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Teens with a history of self-harm have a significantly higher threshold for pain

New research from the Institute of Psychiatry, Psychology & Neuroscience (IoPPN) at King’s College London, in collaboration with Glasgow University, has found that teenagers who have self-harmed five or more times in their life have a significantly higher threshold for pain compared to adolescents that have not.

The study, which has been published in JAMA Network Open, is the largest study of its kind looking at the relationship between self-harm and bodily sensation, found that the threshold for sensitivity, both painful and not, increases significantly the more a participant had self-harmed in the past.

64 participants aged between 12-17 were recruited from a mixture of community and residential care settings, as well as schools and youth groups in London and Glasgow. Each individual underwent a series of 13 tests, including thermal detection and pain thresholds, and pressure pain thresholds to establish at what point they detected a change in sensation or first began to feel pain.

At no point were the participants asked to endure pain and were under strict instruction to stop the test the moment that they felt any sign of discomfort.

Suicide is the second highest cause of death among teenagers, and self-harm is the strongest predictor of suicide. The investigators now say that this has the clinical potential to be an effective test for identifying youths that are at the highest risk.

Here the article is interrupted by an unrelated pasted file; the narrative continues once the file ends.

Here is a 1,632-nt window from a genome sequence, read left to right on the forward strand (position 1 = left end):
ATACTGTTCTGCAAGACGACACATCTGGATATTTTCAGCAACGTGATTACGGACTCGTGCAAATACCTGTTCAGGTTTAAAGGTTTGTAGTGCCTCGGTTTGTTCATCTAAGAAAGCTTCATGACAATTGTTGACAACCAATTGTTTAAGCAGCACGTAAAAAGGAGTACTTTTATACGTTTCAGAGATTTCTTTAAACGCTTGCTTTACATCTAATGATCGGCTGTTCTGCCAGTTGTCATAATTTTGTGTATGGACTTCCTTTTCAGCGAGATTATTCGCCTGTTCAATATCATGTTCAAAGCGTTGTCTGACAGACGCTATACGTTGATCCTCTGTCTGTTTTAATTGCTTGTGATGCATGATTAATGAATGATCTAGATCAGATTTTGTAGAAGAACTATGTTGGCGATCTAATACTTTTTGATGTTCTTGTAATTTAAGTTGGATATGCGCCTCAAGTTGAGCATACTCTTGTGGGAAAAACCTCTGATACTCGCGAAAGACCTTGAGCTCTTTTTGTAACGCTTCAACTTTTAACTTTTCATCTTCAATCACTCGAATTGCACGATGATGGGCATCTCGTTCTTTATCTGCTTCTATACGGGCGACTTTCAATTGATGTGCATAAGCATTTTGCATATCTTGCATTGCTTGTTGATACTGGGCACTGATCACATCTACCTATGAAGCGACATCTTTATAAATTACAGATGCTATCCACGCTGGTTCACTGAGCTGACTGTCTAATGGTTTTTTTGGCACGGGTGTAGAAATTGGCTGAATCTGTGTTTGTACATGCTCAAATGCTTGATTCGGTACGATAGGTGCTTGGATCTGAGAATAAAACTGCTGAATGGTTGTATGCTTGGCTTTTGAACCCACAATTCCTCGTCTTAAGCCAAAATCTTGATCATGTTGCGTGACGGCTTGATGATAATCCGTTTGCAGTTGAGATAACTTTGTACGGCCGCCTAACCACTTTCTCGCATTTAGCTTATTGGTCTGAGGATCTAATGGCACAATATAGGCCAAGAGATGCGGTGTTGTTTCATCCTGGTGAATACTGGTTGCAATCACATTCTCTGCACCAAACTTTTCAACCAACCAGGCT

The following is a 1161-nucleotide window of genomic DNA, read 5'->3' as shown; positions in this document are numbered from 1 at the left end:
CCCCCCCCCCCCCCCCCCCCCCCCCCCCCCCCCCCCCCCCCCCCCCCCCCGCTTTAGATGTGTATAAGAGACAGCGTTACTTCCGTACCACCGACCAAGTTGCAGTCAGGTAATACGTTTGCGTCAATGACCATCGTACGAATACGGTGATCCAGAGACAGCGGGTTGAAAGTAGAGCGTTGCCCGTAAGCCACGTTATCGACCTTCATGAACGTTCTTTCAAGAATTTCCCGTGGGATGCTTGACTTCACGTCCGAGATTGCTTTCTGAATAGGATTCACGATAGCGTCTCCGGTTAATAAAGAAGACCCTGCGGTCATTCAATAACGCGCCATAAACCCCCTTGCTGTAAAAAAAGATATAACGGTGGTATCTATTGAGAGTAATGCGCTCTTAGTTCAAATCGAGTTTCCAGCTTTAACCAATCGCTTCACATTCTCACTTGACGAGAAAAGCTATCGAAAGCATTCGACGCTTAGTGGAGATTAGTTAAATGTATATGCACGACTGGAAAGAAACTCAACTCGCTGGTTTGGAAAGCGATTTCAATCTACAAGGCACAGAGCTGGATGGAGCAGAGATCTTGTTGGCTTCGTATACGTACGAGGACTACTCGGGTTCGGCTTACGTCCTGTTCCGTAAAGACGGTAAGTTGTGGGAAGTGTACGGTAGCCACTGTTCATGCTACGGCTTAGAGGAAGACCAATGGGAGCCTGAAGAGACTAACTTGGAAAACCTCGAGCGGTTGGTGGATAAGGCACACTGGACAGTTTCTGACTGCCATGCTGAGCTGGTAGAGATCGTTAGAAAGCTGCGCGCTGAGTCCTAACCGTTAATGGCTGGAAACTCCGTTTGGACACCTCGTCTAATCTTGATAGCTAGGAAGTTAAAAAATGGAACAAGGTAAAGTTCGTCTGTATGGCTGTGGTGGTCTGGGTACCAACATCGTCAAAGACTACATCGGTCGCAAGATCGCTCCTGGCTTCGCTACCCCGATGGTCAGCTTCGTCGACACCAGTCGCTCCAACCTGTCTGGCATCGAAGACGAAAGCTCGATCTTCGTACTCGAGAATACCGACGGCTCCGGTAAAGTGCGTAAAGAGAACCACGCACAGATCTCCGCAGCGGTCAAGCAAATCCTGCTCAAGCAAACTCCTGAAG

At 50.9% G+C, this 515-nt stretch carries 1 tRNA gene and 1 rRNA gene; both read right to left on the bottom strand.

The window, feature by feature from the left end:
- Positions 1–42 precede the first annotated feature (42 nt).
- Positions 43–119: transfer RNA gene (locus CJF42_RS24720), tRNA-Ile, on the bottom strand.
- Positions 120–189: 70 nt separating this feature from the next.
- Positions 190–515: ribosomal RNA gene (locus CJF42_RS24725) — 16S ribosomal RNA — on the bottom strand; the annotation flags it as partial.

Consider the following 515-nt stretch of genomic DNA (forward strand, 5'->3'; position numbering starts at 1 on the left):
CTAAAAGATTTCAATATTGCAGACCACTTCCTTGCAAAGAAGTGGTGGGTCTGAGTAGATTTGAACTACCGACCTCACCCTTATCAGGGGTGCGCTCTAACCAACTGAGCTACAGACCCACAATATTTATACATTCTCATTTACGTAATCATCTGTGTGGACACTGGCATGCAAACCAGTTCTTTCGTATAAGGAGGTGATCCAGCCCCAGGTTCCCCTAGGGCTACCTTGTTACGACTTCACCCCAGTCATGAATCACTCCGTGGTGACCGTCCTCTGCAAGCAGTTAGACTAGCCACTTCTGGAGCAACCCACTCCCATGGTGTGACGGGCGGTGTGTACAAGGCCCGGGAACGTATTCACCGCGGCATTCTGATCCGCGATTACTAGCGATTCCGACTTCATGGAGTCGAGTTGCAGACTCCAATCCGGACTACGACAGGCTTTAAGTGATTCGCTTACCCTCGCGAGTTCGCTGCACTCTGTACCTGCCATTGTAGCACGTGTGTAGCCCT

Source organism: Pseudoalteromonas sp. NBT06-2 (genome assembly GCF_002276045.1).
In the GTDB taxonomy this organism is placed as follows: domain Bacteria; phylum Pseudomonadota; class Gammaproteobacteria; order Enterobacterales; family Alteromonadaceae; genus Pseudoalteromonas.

Dr. Dennis Ougrin, the study’s Co-Lead author from King’s IoPPN, said “Rates of self-harm and suicide in children and adolescents have been rising in the UK, and we most commonly see the first episodes of self-harm take place around the age of 12.

“From the studies that we conducted, we can see that teenagers who have self-harmed five or more times in their past have a dramatically higher pain threshold, particularly in individuals that are living in care.”

Young people in care constitute less than 1% of the UK under 18 population, yet account for about half the suicides. There is not yet have a reliable biomarker for suicide, but it is something that Dr. Ougrin hopes can change.

“Once a person has become comfortable enough with pain, when they have raised the threshold far above what it would normally be in someone that hasn’t self-harmed, it is at that point we can say that they are at greater risk of suicide.”

The investigators now hope that these findings can be converted into a simple test using a pressure sensor to effectively identify at risk individuals so that they can be provided with targeted support.

Professor Stephen McMahon, the study’s Co-Lead author King’s IoPPN, said “We have been using these quantitative measures of sensory function in many different patient groups, and I am amazed at the magnitude of the effects seen in these young people who self-harm”.

Professor Helen Minnis, Professor of Child and Adolescent Psychiatry at Glasgow University said, “I was delighted to be part of this exciting study, which couldn’t have been completed without the strong support of Glasgow City Council Social Work and Chief Social Worker Susanne Millar”

Tatum Cummins, the study’s joint first author from King’s IoPPN said, “Surprisingly, these findings extended to non-painful stimuli. We saw a significant hyposensitivity to innocuous stimuli in the most frequent self-harm group compared to our community control participants with no self-harm.

“What we don’t yet know is whether pain hyposensitivity is a pre-existing risk factor for self-harm, rather than a result of it. Our findings that youths in care have sensory abnormalities, regardless of whether or not they have self-harmed, is striking and will need further investigation.”